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Putin’s war on Ukrainian women

Ionela Ciolan

Date: 08/03/2022
The Russian invasion of Ukraine is also a war on Ukrainian women, with high repercussions for the future. The EU must keep Ukrainian women’s needs in mind and place gender-responsive measures at the heart of its emergency assistance.

The brave women of Ukraine

Women in Ukraine represent peace and sovereignty. Two of the most famous Ukrainian memorials in Kyiv depict female characters. The Independence Monument in Maidan Nezalezhnosti symbolises Ukraine’s national identity and European aspirations. The Motherland Monument, a 102-meter-high, Soviet-made figure of a woman with a sword and shield, became Berehynia (or ‘Protectress’) in 2014, representing Ukraine’s defiance against Russian aggressions.  

Beyond symbolism, women are also an important component of the Ukrainian democratic state-building process. For the past eight years, women have been part of the vanguard of Ukraine’s modern history-making. During the Euromaidan anti-government, pro-EU protests, thousands of women played a pivotal role.

Since the start of the Donbas War in 2014, women have played a crucial role in Ukraine’s armed forces, too. Starting civilian volunteer battalions, they have filled in for infantry soldiers, military medics and snipers. They contribute substantially to the war effort with non-combat jobs and by providing equipment and supplies to the battlegrounds. So far, around 7,000 Ukrainian female soldiers have fought in Donbas.   

A war on women, too

The Kremlin’s war on Ukraine is also a war on its women. For eight years, the intermittent fighting in the Donetsk and Luhansk regions resulted in over 1 million women and children internally displaced, hundreds killed, and thousands wounded. Civilian and military gender-based violence against women in Donbas has worsened since 2014.

Putin’s ongoing hybrid warfare took a catastrophic turn on 24 February when Moscow launched a large-scale conventional invasion of Ukraine. 1.5 million Ukrainians (mostly women and children) fled the country in the first 10 days. At this rate, it might become Europe’s greatest refugee crisis of the 21st century.

A humanitarian crisis unfolding in Ukraine

While the number of refugees is growing, most of Ukraine’s 40 million people are still in the country. A massive internal displacement is also underway, growing the risks of gender-based violence. Last week, Russian troops used airstrikes, multiple launch rocket systems, and heavy shelling on numerous civilian targets around Ukraine.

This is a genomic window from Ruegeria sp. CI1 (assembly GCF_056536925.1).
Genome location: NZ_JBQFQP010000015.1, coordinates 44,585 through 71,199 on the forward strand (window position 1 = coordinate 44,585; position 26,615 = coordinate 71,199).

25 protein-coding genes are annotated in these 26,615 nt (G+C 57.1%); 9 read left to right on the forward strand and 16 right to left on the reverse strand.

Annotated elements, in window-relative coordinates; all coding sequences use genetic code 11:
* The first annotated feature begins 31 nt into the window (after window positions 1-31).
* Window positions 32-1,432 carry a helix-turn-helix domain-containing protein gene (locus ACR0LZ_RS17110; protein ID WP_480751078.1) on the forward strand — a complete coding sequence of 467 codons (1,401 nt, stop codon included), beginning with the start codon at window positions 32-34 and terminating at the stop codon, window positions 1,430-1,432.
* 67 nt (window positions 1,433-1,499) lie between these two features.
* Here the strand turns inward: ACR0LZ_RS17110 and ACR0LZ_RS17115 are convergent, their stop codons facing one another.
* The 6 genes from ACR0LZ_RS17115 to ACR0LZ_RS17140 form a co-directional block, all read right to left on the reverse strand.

To foster chaos and panic, the Kremlin is committing war crimes by killing innocent civilians and bombing preschools, apartment buildings, hospitals and maternity wards. According to Ukrainian government sources, around 2,000 civilians lost their lives due to Russian attacks on residential areas. Numerous women and children are among the victims, and this seems to be just the beginning of human suffering from this atrocious invasion.

Reports and images show parts of Ukrainian cities in ruin, women giving birth in cellars, medical personnel working around the clock, and large numbers of casualties requiring emergency care. Medical supplies are shortening, as are fuel, water and food.

Moreover, in violation of international humanitarian law, the Kremlin used cluster bombs in Kharkiv and broke the agreement of two evacuation corridors from Mariupol and Volnovakha, respectively. This put the lives of hundreds of thousands at risk and hindered humanitarian trucks from providing essential help to vulnerable people blocked in war-torn cities.

Putin’s disrespect for human rights and Ukrainian lives will only exacerbate the unravelling human tragedy. The shelling at Europe’s largest nuclear power plant in Zaporizhzhia, which culminated in a fire, is an example of Russia’s reckless behaviour disregarding the dangers of even a nuclear accident, not to mention the unimaginable costs it would have on human life.  

Victims as well as fighters

Violence, armed conflicts and war severely affect all men and women. Yet women and girls are affected by and experience conflict differently from men. During conflicts, violence against women and girls, including sexual attacks and exploitation, increases two to three times. Random killings, sexual violence, torture and forced marriage are some of the devastating consequences women suffer in warfare. Throughout history, rape and sexual violence are often employed as tactics of war.